Applying Quality by Design to Sterile Manufacturing Processes 2

Design of experiment and risk analysis. Design of experiment (DOE) and risk analysis are recommended in the draft guidance to provide data that support process design. The emphasis should be to reveal relationships between variable inputs (e.g., component characteristics, processing parameters) and resulting outputs (e.g., in-process material, intermediates, or the final product).
Early-stage product assurance. The draft guidance states "early process design experiments do not need to be performed under CGMP conditions." Emphasis during early stage development are verification rather than validation. "Decisions and justifications of the controls should be sufficiently documented and internally reviewed," according to the draft guidance. Some examples of early-stage product assurance are outlined below (4, 5).
  • Viral and impurity clearance studies are required because they have a direct impact on product quality
  • Cleaning verification would replace validation during the early stages of development
  • Sterility must be ensured but may not be completely validated (e.g., if performing sterile filtration on a water-based product, a filter integrity test may be performed using water-for-injection to demonstrate that the filter still meets its manufacturer's integrity test value)
  • Preliminary specifications, tests, acceptance criteria, and limits should be operational.

Overall, the further along a company is in its product development, the more verification and validation are expected. Process controls that address variability can help to ensure the product's quality. Models. "It is important to understand the degree to which models represent the commercial process including differences that may exist," states the guidance (4). The significance of understanding the process increases with a model that properly reflects all the variants of the process and product. A good model can be used as a tool for process and equipment design, process control development, estimating variablity, and training personnel.
Process analytical technology and qualification. Process analytical technology (PAT) "uses timely analysis and control loops to adjust processing conditions so that the output remains constant," states the guidance (4). As a result, there is a higher degree of process control. It is unclear, however, whether maintaining the process within the design space using PAT reduces process-validation testing. The draft guidance places added emphasis on design (qualification = design plus verification). There are requirements, for example, to challenge the process under load, to test interventions, and to test stoppage and start-up routines as expected for production.
The common industry practice of testing three batches for PQ may no longer apply. Specific requirements regarding when batches can be released and the information needed to begin commercial distribution are included in the draft guidance. PQ must have a higher level of sampling, testing, and scrutiny of process performance to confirm the product's quality during batch processing.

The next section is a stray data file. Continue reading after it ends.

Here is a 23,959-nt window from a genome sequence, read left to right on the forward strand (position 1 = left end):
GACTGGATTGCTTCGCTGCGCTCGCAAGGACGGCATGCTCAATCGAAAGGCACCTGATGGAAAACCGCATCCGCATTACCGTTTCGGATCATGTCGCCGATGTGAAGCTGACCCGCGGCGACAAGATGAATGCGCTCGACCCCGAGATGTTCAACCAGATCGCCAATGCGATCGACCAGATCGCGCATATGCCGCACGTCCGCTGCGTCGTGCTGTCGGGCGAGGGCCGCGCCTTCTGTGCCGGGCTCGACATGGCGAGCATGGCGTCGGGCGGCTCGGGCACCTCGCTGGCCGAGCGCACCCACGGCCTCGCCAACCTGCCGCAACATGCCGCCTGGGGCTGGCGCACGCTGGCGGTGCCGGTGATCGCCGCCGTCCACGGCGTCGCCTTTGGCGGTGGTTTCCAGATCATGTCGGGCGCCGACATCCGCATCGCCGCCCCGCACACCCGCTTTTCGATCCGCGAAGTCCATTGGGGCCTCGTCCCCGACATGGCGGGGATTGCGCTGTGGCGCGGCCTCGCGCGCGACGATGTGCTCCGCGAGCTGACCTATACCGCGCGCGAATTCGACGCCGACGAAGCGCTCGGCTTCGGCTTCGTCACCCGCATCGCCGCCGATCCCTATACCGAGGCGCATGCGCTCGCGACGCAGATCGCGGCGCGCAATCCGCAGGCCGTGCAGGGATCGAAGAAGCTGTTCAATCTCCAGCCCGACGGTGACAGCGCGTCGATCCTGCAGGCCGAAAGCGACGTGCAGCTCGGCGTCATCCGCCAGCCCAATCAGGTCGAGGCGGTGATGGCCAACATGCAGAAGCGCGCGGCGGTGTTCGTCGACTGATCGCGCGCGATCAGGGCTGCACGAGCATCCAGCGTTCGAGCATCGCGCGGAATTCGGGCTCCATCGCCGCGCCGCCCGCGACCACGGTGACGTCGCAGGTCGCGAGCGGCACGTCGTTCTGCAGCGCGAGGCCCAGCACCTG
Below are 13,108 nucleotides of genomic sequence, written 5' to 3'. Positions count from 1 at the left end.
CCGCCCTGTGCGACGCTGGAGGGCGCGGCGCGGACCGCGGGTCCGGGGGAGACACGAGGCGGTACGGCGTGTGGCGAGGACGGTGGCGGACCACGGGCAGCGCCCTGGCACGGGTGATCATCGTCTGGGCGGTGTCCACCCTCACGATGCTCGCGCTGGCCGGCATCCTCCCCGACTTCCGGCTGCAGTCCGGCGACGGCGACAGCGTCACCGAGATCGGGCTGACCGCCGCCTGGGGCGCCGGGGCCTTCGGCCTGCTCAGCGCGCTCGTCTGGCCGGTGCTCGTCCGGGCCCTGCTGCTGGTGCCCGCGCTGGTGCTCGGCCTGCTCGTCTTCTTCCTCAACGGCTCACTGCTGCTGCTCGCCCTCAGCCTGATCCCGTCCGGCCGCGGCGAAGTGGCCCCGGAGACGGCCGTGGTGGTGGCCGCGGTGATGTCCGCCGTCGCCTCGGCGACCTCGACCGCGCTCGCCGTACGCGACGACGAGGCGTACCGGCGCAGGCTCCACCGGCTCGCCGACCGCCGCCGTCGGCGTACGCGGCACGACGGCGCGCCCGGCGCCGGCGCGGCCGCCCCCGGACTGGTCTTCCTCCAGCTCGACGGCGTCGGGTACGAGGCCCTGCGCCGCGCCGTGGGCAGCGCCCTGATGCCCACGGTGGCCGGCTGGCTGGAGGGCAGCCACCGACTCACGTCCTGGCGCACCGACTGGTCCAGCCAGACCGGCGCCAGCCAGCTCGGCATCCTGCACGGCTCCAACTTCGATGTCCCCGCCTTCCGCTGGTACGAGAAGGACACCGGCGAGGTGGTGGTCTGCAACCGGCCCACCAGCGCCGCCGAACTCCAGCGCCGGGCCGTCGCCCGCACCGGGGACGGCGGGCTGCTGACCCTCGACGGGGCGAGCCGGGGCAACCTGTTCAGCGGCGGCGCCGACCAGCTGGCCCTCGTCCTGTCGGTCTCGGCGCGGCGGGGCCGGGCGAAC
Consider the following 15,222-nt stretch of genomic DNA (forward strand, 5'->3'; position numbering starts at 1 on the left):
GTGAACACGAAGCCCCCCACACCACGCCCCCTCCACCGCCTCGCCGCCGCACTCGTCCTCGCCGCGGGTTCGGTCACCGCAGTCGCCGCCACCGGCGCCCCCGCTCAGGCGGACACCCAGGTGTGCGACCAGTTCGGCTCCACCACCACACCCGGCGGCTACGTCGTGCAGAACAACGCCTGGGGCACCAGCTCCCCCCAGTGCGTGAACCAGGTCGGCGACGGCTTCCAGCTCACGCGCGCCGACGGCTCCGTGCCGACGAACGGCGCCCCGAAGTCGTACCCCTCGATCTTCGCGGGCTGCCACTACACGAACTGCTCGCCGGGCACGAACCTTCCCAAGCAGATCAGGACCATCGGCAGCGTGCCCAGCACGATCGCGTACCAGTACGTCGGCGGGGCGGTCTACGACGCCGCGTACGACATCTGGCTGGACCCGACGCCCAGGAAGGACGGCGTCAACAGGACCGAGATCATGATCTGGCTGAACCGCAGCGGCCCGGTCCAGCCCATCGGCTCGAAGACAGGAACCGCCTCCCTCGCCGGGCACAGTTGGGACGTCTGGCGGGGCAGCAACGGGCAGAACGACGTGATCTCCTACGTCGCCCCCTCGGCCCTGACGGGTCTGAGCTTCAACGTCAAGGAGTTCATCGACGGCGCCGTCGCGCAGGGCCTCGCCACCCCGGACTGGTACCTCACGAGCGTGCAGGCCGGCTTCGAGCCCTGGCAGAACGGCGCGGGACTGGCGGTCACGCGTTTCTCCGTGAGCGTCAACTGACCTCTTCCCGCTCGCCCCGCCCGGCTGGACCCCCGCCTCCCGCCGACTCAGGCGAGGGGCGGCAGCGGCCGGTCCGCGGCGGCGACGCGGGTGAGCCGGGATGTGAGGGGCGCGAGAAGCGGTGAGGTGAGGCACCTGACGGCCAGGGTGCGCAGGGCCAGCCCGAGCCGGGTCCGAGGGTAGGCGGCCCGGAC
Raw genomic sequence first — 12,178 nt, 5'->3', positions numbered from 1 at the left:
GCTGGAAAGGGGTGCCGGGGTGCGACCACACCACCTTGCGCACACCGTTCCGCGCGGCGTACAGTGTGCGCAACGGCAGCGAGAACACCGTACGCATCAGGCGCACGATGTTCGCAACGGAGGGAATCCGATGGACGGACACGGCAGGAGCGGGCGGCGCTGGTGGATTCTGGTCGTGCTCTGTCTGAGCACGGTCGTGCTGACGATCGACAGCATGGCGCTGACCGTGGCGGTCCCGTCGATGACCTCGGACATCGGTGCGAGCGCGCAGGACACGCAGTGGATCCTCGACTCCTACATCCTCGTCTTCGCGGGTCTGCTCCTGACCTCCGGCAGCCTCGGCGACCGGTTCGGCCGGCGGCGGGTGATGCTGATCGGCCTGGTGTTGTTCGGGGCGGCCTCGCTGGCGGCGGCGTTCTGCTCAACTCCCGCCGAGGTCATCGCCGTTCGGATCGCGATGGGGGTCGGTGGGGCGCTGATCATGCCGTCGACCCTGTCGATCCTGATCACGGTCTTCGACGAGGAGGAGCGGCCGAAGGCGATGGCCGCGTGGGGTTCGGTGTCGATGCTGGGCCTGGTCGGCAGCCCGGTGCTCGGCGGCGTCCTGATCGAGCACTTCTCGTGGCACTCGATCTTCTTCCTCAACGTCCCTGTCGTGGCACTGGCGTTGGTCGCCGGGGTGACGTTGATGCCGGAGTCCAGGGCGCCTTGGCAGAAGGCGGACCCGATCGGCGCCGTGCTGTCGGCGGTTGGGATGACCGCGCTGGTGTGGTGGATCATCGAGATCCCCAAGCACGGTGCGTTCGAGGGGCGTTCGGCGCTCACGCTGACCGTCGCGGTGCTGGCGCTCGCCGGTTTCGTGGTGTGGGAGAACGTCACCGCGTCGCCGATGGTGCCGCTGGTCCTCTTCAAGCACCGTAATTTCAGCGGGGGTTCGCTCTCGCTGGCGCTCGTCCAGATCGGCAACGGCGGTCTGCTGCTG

According to the draft guidance, "In the case of PAT strategy, the approach to process qualification will be different from that for other process designs," but the agency did not explain how the process will be different (4). This difference is important because additional use of PAT leads to additional validation to verify the technology's capability. Industy will assume this means an easier validation approach because conformation of control would be readily available, but there are no examples provided in the draft guidance.
With regard to continued process verification, the goal is to ensure the process remains in a state of control during commercial operations (3, 4). The draft guidance recommends manufacturers include intra-batch as well as inter-batch variation as part of their continued verification program. PQ sampling levels should continue until variability is assessed.
The draft guidance suggests that a statistician be involved in the development of the company's data collection plan and in the selection of statistical methods to evaluate process stability and capability. Included in this review should be quantitative statistical methods where feasible. Process flow diagrams for commercial manufacturing, for example, should be completed as follows:
  • Describe each unit operation and placement in the process
  • Describe process monitoring and control points
  • Describe components and other processing material inputs
  • Describe expected outputs (e.g., in-process and finished products).

In addition, the flow diagrams should preserve a life-cycle approach to facilitate comparison and decision-making regarding their comparability.

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